How to create more options for yourself

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Most of the time, more options won’t make for a happier life.

But there are situations where it can help.

Let’s say you’re in a financial crunch. Would it help to have more options or fewer?

More would be better, right? Especially if there were certain options you didn’t want to take unless you absolutely had to.

But when you’re in that situation of needing more options, it can be harder to come up with them. This is because you’re under a lot of stress. You need the money, but you needed it yesterday!

Now, there is a lesson here in that it’s better to dig your well before your thirsty. The reason this is hard is because you aren’t necessarily expecting there to be any challenges ahead. You might be doing well right now, so you assume the good times aren’t going to come to an end.

Regardless, having many options in an instance like that would make you feel a lot less frazzled and worried. You could start going down your options list, actioning one or two items today, actioning one or two more tomorrow, and so on.

So, how do you create more options for yourself? Here are a few ways to beef up your options list.

Engage in Research

There are almost certainly options outside the most obvious ones you’ve already thought of.

I would contend that most people can only think up a handful of options in a crunch when there are dozens if not hundreds of options they could add to their list.

You may not be able to solve your challenge with your current level of awareness.

So, begin the process of research. Read blog posts, articles and books. Read the stories of those who’ve gone through what you’re going through. Listen to podcasts and audiobooks. Watch videos. Look into relevant magazines and other publications.

Broaden your list of options by studying the issue from a variety of angles.

Yes, this can be a real challenge if you’re stressed and under a lot of pressure. Again, that’s why it’s better to dig your well before you’re thirsty, but it’s easier said than done.

Talk to Someone Who’s More Knowledgeable Than You Are

Don’t make your options list all by yourself. Enlist the help of others, especially those who are more knowledgeable, or those who’ve been through what you’ve been through.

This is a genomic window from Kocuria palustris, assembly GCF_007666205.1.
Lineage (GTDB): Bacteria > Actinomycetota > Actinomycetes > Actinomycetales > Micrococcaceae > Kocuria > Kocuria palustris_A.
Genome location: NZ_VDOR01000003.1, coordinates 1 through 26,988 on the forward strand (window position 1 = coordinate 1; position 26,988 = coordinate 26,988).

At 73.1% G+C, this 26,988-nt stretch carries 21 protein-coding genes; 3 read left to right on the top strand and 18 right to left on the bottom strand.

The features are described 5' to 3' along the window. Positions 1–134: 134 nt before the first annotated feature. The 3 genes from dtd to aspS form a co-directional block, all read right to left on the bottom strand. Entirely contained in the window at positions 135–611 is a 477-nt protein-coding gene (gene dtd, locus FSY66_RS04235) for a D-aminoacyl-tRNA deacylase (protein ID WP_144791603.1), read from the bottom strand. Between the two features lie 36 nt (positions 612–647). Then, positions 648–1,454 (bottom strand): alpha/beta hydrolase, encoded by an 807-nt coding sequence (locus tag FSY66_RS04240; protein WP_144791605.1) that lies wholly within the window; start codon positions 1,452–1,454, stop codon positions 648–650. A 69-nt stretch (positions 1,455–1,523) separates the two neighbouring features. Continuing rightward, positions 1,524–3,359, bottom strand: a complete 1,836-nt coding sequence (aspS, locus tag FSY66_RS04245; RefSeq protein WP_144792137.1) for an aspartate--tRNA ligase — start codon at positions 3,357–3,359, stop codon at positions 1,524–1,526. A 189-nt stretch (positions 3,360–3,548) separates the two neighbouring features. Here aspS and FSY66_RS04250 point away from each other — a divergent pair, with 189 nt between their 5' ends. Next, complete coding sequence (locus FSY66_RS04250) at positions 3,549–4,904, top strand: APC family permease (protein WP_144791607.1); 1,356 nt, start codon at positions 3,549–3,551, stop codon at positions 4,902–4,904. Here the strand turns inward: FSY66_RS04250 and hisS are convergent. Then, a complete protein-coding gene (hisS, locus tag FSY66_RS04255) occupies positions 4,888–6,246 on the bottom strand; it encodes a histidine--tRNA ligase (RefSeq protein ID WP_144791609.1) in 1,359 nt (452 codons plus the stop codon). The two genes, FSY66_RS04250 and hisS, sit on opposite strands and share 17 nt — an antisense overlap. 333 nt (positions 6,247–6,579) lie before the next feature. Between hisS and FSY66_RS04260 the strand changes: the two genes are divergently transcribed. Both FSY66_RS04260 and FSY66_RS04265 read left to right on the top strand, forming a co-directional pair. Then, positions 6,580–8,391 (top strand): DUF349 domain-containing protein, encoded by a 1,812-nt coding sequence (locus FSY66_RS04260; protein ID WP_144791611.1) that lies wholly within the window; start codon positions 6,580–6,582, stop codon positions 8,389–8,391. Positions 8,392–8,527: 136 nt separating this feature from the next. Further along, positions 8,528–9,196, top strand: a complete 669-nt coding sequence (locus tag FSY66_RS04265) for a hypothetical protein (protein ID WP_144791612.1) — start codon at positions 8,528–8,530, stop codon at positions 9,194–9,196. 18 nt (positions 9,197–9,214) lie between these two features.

Again, you might be under a lot of stress, which really makes you the worst person to be making your list. You might feel like you’re in a do or die situation already. Starting your own list is not a bad idea, mind you.

There are those out there who know more than you do. Surprising, isn’t it? And, they can help you come up with options you knew nothing about or hadn’t even considered.

I have a friend who’s recently been having some cash flow issues in her business. I helped her create an options list because I understood her situation and was aware of many options she wasn’t. She was in do or die mode, and I helped her recognize she wasn’t at the end of her rope. She began to see that there were a lot more things she could do before calling it quits. So, she may have given up had I not intervened.

We should all be so fortunate to have friends who can help us in a time of need. You might need to do a bit of networking to find someone who can truly help. But it will be well worth the effort you put into it.

Consider Things You Aren’t Willing to Do

Don’t write something off just because you don’t want to do it. This is the biggest mistake you can make when making your options list.

As you go down the list, you should find things you’re willing to do, things you aren’t willing to do, and everything in between.

Now, I’m not saying you should have things on your list that would compromise your values or break the law. Far from it.

If you were going through a financial crunch, I would suggest things like selling your house, boat or car and downgrading your lifestyle. If you were trying to save a marriage, I would suggest things like giving up your hobby, going for counseling, or admitting when you’re wrong. You know, things you don’t really want to do, but you know could help the situation.

By the time you get around to these items, you might not have to do them. But they should still go on your options list. I had to sell my house to build towards my dreams, so recognize that there may come a time when you need to act on things you don’t particularly want to do.

Conclusion

Making an options list when you’re going through a challenging time will make you feel a lot less stressed. Getting someone to help you with it is even better.

Even if you think you know it all (which is impossible), there are probably options you have yet to consider. You don’t know they exist, so you haven’t considered them.

Don’t make rash decisions when you’re in trouble. That’s the worst thing you can do. The first option you come up with probably isn’t the best one and may even involve breaking some laws or compromising your values. Outside of that, anything is fair game.

Founder of Music Entrepreneur HQ. Download your free guide: https://www.musicentrepreneurhq.com/join

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